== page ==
Less is More.  Get Working on the “NOT TO DO LIST”

 


Let’s
stop the madness!  Let’s stop saying do more with less and start doing less.

 

One of my healthcare group coaching teams is not only short staffed, but also overwhelmed with demands for their services due to COVID and the demand for flu and COVID vaccines.  Everyone is stressed, exhausted and have not had luck finding more help.  When I asked the simple question of “What are you going to STOP doing?”the group fell silent and looked at me as though I had sinned by asking such a question.  

 

 

We are trained to do more with less.  It is a badge of honor to be overworked, able to pull a miracle, and have high productivity and engagement at all times.  This does not work anymore; not with everything that the world is going through It is time to do less not more because at a certain point, this will become a safety issue for staff and patients.

 

These are crazy times, and it is time to admit that we are not ok. It is ok to say I am not ok.  It is ok to empathize with each other during these challenging times.  It is time to accept that we are not going back to normal any time soon and to start dealing with the new normal.  That is why it is time to create a NOT TO DO LIST since our  TO DO LIST keeps getting longer.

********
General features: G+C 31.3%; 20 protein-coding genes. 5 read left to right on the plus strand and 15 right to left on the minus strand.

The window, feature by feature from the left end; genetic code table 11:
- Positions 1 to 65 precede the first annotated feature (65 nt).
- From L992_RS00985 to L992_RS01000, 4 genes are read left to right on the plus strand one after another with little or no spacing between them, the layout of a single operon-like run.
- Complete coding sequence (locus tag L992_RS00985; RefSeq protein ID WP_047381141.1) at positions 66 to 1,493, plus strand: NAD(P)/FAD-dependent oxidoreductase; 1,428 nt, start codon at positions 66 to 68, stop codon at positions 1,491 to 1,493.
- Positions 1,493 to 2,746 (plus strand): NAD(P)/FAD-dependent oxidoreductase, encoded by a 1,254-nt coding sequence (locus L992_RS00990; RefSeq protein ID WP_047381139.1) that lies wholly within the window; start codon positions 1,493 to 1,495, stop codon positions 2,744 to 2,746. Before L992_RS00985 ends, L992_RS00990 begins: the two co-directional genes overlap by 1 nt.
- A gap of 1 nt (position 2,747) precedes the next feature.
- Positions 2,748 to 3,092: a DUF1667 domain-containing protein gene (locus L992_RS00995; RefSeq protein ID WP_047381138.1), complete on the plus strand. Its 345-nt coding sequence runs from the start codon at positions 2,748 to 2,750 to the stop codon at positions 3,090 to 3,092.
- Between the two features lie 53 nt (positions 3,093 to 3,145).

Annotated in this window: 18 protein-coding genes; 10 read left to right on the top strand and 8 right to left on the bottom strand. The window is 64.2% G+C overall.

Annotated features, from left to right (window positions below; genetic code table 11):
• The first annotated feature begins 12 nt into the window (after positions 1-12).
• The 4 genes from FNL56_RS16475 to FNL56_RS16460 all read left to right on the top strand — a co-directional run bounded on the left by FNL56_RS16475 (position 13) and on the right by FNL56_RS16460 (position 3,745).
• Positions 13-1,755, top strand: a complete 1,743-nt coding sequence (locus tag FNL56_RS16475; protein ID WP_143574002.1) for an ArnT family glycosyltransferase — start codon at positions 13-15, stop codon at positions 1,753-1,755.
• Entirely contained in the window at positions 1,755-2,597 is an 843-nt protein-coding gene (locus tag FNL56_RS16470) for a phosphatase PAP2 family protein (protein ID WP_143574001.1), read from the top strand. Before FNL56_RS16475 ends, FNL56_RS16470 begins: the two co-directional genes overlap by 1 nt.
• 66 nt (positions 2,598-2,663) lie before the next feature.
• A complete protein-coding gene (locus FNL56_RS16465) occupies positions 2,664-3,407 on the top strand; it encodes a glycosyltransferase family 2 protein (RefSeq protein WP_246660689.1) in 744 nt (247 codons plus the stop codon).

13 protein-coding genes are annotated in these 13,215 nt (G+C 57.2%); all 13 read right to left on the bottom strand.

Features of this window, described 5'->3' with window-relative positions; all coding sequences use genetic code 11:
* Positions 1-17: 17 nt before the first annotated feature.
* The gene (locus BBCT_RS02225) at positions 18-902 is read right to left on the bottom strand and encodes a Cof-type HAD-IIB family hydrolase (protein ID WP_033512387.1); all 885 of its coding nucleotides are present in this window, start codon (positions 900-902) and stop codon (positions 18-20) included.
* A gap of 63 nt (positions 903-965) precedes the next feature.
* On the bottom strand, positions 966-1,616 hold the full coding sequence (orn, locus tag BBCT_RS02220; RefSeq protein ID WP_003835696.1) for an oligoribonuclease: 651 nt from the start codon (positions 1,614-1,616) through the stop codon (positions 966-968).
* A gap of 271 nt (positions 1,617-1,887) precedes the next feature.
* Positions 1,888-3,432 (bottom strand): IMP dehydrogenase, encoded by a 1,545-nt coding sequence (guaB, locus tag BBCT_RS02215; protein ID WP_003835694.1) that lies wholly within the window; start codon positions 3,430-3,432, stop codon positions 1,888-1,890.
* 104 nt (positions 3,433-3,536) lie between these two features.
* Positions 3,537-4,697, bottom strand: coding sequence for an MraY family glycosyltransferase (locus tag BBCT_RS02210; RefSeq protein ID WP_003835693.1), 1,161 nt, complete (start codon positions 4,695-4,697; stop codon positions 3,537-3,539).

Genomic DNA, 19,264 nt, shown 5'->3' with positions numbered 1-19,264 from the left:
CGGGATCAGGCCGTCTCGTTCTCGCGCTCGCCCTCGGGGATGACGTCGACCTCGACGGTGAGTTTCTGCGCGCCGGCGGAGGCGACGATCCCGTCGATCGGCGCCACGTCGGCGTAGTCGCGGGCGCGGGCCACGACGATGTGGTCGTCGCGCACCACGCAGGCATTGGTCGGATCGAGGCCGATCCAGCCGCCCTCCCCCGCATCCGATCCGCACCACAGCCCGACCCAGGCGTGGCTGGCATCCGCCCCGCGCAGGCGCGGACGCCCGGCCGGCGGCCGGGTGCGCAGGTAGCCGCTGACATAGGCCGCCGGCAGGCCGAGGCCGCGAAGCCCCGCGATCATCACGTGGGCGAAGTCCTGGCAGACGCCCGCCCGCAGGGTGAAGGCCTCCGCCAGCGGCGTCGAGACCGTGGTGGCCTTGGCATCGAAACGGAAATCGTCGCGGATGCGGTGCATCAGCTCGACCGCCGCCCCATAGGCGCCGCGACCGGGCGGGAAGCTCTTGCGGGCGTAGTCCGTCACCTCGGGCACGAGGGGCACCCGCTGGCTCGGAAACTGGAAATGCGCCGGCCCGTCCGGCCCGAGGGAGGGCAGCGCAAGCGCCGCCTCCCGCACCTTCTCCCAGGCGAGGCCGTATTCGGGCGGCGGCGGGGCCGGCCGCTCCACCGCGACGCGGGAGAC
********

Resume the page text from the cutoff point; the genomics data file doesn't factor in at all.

So how can we do that?  It starts with us as leaders.  It can be done by empowering our teams by getting things off their plates, and not adding more.  I challenge every leader to host a NOT TO DO meeting and remove one thing from each team member’s list. One project, one responsibility, or one deadline.  

 

How do you determine your NOT TO DO LIST? 

 

Identify what matters the MOST to you, your team and your family.  These days it is about safety and wellbeing, the base level of Maslow’s hierarchy of needs. These items have to stay on the TO DO LIST.

 

 

 

 

Determine which items on your list are so strategic and timesensitive that not doing them would have major negative implications for the future.  For example, not administering vaccines would have a significant negative impact on the community.  These items have to stay on the TO DO LIST. 

 

 

 

Decide on what can be delayed or discontinued in order to preserve the time needed to focus on higher priorities and bigger impact projects (e.g. surveys or process improvement projects that are nice to have, but not essential right now given other priorities).  These items go on the NOT TO DO LIST. 

 

 

 

We need to be convinced, and keep reminding ourselves and our teams, that it is not a failure to not do something.  Reserving our resources and focus is a strength, and these two assets matter the most right now.  It is ok to allow the team to breathe and recover: “People are successful because they say ‘no,’ because they say, ‘this isn’t for me.’” – Peter Drucker, 2005

 

 

For more information about developing a line or sight for you or your team, please contact us at ctileadership@ctileadership.com.